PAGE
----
KARIN (Japanese quince) Trees Affect Tsukuba`s Groundscapes- as they drop their fruit – making KARIN TEA ( and KARIN`s place in Japanese history and culture)
By Avi Landau
This past weekend I was taking some friends from abroad on a little walking tour of some of Tsukuba’s old neighborhoods. As you can imagine they had a lot of questions about the temples, shrines and sacred stones that I showed them. They were also quite amazed at the size of many of Ibaraki’s old MON-DACHI (gated) houses, and the Japanese style gardens contained within their walls. One thing that really surprised them was the fact that citrus fruit (mostly mikan, natsu mikan, and yuzu) could be seen in the gardens of nearly every house. These were often visible from the roads, as they were growing on trees which had grown higher than the walls which surrounded these traditional, old housing compounds. My friends had associated such fruit with warmer climes, and in fact Ibaraki is the northern limit for mikan cultivation in Japan*. Sitting with legs in the kotatsu (heated table) with some tea and a basket full of mikan while watching TV is for many Japanese a quintessential image of winter. I have some local friends who occasionally roast their little oranges over the kerosene heater — they say it’s better that way than plain! Of course some people also freeze them to enjoy as summer treats.
Even more surprising for my guests was finding a medium-sized tree bearing golden-yellow fruit which appeared to be large, slightly mishapen (as if swollen by some allergic reaction) pears. Though they looked heavy, they did not hang vertically, but appeared to be stuck onto the tips of their branches and pointed, it seemed, in all directions. Standing to admire (and puzzle at) them we caught a whiff of their sweet and sour scent as it came wafting towards us with a breeze. They guessed it was a type of guava, but couldn’t imagine that they grew in temperate zones. In that they were correct. These were not tropical fruits. They were looking at KARIN, a relative of what is known in the West as quince.
Karin (pseudocydonia sinensis) were introduced from China centuries ago, though it is not certain exactly when. Now they are common decorative trees found especially in the gardens of houses in Central and North-Eastern Japan. Their flowers bloom in spring, appearing together with their fresh leaves. The fruit come out in autumn and are enjoyed for their unusual beauty and special aroma (some bring them inside the house as a room freshener).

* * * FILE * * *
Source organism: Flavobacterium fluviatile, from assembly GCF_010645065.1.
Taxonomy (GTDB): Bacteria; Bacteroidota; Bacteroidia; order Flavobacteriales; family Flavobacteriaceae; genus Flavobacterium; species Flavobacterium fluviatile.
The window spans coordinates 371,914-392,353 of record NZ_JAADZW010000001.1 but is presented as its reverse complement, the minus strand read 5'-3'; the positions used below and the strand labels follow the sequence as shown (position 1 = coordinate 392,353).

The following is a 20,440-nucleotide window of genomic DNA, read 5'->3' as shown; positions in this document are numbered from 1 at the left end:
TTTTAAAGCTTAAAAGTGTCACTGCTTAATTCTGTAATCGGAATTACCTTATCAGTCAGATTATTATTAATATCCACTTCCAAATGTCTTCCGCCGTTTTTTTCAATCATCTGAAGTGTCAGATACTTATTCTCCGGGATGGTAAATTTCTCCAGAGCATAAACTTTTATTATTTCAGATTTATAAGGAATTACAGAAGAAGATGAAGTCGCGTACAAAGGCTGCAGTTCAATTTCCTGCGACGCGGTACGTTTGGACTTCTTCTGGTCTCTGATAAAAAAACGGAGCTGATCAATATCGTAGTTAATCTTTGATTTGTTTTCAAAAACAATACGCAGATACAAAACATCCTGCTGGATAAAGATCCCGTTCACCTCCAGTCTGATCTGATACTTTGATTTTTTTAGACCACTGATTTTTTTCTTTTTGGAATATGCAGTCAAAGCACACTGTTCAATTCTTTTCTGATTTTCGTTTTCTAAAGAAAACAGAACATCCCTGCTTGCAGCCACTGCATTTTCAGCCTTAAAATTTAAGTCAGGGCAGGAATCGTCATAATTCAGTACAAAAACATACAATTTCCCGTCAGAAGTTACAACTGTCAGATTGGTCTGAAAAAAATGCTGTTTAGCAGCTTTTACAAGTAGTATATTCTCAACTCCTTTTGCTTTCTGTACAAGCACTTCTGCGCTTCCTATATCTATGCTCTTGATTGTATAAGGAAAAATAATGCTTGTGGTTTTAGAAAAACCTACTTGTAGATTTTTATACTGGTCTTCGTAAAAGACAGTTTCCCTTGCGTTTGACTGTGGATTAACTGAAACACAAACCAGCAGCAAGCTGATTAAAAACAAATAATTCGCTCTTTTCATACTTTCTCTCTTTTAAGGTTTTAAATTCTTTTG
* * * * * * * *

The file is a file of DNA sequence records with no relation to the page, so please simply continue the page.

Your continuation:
Karin cannot be eaten raw. Many Japanese use them to make a liqueur, and even more cut them up into thin slices and pickle them in honey. This is then added to hot water and used as medicine for sore throats and coughs.
You might have noticed that Japanese cough-drops are made from karin because you can find a picture of the fruit on the packaging. My strongest memory of the Japanese quince trees are from a trip to Lake Suwa in Nagano Prefecture. In the towns around the lake the streets were lined with these trees and the fruits were actually covered with protective wrapping. I guess they were destined for the cough drop (or the jam) factory. In that part of Japan these fruit are referred to as marmellos (which they are not), the Portuguese word for quince (which is actually the etymology of the word marmalade!
Another strong memory is of being served quince tea by an old woman in Korea who was worried about my bad cold. I bought a big jar of quince jam (I think karin is HANJA in Korean) and brought it back to Japan where it has helped me through many a sore throat.
The quince familiar to Europeans and Middle-Easterners (cydonia oblonga) has an interesting story as well which you can check out here.
I have found few things that are simple to understand in Japan, and even with a topic as seemingly straightforward as the karin I ran into some serious confusion. It seems that the same name, by that I mean both the same pronunciation and the same Chinese characters, are also used for a completely different plant — the rosewood tree.
* Many people are under the mistaken impression that Mt. Tsukuba is the northern limit in Japan for growing MIKAN. This was and still is something often repeated as a truism, I believed it as well. The reason for this is that it WAS true! Now citrus fruits, including mikan, are grown as far north as southern Fukushima Prefecture.
Making KARIN TEA
After a thorough washing, slice a karin (Japanese quince) thinly and carefuly remove the seeds
Place on a rack or tray
Dry out in the sun for about a week making sure there is good ventilation so that no mold forms
Put one dried slice in a tea cup
Add hot water and a spoonful of honey
Sweet, tasty and supposedly good for your throat!